Study finds new evidence that fetal membranes can heal thems
Scientists from Queen Mary University of London and UCL have shown that fetal membranes can repair themselves after injury. The integrity of the fetal membranes that surround the baby in the womb during pregnancy is vital for normal development. But fetal membranes can become damaged as a result of infection, bleeding, or after fetal surgery and even diagnostic tests during pregnancy, such as amniocentesis, which requires doctors to make a hole with a needle in the fetal membrane sac.

Currently, there are no clinical approaches available to repair or improve healing in the fetal membranes, and until now it was unclear if small holes in the membranes were able to heal themselves. The international research team, created small defects using a needle in donated human fetal membrane tissue, to mimic damage caused during fetal surgery.

A few days after injury, the researchers discovered a population of cells called myofibroblasts (MFs), which play an important role in wound healing, and found that these cells crawled towards the edges of the wound and into the defect site. This cell population produced collagen and started to pull the edges of the wound, contracting the tissues together and repairing the wound.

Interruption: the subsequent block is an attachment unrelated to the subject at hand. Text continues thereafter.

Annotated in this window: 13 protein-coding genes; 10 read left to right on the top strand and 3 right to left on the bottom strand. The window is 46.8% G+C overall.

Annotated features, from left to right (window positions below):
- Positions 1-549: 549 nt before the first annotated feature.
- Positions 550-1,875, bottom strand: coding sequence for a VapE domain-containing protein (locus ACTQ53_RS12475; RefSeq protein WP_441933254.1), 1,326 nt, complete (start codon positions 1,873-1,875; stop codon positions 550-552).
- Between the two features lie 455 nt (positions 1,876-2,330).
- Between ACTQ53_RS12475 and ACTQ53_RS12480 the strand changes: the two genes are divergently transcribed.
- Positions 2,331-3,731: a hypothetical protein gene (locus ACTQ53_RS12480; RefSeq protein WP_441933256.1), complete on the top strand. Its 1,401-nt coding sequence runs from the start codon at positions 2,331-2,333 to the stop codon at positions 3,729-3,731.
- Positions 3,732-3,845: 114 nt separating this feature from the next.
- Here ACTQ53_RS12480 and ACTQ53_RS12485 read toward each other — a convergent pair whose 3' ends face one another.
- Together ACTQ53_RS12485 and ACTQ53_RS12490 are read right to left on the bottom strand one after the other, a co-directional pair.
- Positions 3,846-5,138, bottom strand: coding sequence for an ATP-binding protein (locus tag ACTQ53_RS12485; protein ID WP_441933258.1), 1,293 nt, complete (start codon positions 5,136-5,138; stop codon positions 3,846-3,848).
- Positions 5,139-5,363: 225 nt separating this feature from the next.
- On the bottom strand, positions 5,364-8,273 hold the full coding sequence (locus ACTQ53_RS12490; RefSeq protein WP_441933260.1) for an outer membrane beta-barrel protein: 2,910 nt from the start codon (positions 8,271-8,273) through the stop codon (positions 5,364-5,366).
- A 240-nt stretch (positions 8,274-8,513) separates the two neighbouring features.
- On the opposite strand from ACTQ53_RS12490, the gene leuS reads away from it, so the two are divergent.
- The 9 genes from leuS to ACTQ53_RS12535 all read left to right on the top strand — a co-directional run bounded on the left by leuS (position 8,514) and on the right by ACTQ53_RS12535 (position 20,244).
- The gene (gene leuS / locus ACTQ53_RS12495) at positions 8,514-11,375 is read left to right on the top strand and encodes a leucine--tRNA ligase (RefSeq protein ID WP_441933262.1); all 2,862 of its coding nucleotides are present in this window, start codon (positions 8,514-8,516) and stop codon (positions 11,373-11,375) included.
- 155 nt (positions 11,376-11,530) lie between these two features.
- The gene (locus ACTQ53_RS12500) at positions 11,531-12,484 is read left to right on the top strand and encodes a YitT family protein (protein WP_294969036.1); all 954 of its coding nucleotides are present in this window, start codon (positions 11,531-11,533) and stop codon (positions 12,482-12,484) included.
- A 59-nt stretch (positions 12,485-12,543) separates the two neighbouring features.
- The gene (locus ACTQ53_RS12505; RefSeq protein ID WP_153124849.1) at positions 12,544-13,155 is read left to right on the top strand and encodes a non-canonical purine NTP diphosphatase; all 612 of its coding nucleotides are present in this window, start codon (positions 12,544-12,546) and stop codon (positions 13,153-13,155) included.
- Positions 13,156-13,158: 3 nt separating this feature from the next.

The findings follow from the team's previous work that highlighted the importance of a protein called Connexin 43 (Cx43) in the process of wound healing and repair. Whilst in this study, the researchers show that Cx43 was expressed by two cell populations, amniotic mesenchymal cells (AMCs) and MFs, the localisation and levels of Cx43 measured were different.

They also found that overexpression of this protein affected the ability of cells to migrate into the defect site and close the wound. Dr Tina Chowdhury, Senior Lecturer in Regenerative Medicine at Queen Mary, said: "We have always thought that small diameter wounds created in human fetal membranes rarely heal by themselves but here we show that the tissues have the potential to do this."

Dr Chowdhury added, "We found that Cx43 has different effects on cell populations found in the membranes and promotes the transformation of AMCs into MFs, triggering them to move, repair, and heal defects in the fetal membranes." The premature rupture of fetal membranes, known as the preterm prelabour rupture of the membranes (PPROM), is a major cause of preterm birth accounting for around 40 percent of early infant death. Therefore, the successful repair of fetal membranes could help reduce the risk of birth complications.